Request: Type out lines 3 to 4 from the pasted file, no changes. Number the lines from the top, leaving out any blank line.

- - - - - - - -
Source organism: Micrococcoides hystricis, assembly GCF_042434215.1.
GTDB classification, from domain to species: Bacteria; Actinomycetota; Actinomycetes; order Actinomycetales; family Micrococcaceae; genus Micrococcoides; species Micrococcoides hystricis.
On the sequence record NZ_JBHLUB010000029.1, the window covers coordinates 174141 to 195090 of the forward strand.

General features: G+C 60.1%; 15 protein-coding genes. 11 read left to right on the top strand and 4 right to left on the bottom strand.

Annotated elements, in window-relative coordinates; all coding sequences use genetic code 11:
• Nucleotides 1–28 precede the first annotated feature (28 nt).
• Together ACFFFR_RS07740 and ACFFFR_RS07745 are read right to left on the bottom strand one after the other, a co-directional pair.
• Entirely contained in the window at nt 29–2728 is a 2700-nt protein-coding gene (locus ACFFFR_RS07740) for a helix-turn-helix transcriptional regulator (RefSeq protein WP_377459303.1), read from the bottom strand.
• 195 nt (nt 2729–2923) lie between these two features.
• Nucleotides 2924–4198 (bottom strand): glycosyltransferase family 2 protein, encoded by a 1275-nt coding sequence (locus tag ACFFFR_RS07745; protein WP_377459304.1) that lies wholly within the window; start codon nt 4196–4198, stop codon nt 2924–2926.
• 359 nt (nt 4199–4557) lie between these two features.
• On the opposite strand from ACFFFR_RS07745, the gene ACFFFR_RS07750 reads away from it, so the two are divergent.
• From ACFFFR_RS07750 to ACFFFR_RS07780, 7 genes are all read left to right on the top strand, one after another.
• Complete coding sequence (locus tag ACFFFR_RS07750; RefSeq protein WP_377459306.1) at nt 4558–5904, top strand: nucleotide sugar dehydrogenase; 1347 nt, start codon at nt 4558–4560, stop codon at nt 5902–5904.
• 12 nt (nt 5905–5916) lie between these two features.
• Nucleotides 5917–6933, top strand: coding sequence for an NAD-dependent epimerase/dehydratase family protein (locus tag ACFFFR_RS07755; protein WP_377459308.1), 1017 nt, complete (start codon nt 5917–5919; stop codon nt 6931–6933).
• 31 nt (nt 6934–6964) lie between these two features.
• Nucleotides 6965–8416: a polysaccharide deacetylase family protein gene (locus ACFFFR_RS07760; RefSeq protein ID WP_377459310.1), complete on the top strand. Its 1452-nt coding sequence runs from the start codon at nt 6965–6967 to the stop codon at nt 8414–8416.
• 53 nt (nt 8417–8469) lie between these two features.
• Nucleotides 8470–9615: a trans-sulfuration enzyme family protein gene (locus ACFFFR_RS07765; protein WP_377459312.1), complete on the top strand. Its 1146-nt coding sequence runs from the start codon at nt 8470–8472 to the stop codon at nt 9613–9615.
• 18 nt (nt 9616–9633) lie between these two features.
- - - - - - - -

On the sequence record NZ_JBHLUB010000029.1, the window covers coordinates 174141 to 195090 of the forward strand.

General features: G+C 60.1%; 15 protein-coding genes. 11 read left to right on the top strand and 4 right to left on the bottom strand.